Rossetti, Dante Gabriel - Portraits of Alexa Wilding 1
Type of Spiritual Experience
The first portrait is called Regina Cordium. The second is called the Garland. The main portrait is called Monna Vanna. Here is what the Tate Gallery has to say about the latter painting
The jewel-encrusted model we see, Alexa Wilding, is enveloped in giant sleeves of white and gold silk, which in 1860s London suggests worldliness and modernity. The billowing gown is accompanied by intricately painted decorations; bottle-green shoulder rosettes, beads and detailed hair clasps punctuate the composition of this portrait, making the eye work in a circular motion as we absorb the rich display of Pre-Raphaelite fashion and beauty.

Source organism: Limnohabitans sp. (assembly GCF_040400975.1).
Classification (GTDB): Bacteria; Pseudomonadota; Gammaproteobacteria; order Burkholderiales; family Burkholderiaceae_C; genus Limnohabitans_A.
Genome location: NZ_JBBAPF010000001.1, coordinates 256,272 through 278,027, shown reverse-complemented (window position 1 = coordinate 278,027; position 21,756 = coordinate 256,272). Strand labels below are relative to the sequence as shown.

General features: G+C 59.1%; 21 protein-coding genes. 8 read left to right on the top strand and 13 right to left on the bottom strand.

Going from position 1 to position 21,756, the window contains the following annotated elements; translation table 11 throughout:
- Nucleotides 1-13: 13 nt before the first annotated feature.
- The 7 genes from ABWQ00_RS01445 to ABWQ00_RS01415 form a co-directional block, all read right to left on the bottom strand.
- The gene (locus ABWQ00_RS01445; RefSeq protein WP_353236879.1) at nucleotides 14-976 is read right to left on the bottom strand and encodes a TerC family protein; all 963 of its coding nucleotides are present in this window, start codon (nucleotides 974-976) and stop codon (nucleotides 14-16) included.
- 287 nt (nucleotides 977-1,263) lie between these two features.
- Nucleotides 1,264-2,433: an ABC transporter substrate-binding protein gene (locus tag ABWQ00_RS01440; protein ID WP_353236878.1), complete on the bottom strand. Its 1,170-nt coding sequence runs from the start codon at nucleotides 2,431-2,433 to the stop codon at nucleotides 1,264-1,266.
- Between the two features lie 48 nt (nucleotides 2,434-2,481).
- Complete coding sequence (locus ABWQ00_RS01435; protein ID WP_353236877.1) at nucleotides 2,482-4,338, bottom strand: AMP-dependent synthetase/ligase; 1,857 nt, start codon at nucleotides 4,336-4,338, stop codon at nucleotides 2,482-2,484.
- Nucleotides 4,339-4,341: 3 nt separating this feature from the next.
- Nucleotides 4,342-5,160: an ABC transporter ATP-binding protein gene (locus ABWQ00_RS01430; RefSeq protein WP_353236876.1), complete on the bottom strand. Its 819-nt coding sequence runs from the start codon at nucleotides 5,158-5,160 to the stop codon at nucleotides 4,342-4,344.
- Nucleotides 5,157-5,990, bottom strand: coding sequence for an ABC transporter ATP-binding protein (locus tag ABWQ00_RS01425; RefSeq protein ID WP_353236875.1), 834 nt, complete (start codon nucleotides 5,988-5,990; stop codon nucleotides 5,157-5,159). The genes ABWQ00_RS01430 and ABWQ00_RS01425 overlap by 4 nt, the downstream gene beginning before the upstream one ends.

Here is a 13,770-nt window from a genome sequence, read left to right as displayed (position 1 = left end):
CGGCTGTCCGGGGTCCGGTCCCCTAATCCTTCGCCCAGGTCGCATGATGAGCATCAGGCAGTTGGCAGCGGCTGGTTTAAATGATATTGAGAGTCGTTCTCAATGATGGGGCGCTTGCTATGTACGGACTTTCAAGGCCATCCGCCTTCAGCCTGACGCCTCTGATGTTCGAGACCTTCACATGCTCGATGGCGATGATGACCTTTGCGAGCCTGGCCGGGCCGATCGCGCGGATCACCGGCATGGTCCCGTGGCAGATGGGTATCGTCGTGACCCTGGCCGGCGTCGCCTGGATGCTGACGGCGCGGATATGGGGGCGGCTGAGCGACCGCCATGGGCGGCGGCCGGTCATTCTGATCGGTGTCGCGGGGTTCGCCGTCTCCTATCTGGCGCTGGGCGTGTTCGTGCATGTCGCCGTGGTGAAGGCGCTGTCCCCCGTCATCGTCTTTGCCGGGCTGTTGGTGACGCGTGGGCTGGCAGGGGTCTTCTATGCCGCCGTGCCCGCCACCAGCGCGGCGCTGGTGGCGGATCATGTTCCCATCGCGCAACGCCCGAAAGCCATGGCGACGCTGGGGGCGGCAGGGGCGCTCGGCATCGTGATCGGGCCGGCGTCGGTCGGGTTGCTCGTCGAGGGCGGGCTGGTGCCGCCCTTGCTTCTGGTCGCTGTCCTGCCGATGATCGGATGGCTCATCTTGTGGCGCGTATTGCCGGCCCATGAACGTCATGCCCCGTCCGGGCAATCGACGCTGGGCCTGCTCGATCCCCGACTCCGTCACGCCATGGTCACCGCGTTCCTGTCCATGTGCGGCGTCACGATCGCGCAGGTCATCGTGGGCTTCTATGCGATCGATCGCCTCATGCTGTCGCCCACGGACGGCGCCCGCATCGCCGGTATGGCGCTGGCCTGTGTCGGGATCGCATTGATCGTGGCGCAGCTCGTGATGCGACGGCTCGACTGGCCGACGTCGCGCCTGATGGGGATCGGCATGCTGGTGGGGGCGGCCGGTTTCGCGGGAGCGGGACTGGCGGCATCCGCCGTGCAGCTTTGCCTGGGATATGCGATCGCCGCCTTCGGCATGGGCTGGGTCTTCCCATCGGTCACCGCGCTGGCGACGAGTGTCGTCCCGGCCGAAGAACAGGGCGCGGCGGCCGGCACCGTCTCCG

With Monna Vanna, Rossetti intended to represent ‘the Venetian ideal of female beauty’ and considered the painting to be one of his best works.
There is symbolism built into all the paintings, however, to add a list of symbols rather detracts from what Rossetti was trying to do and that is raise Alexa to the level of an unattainable 'goddess' for spiritual purposes.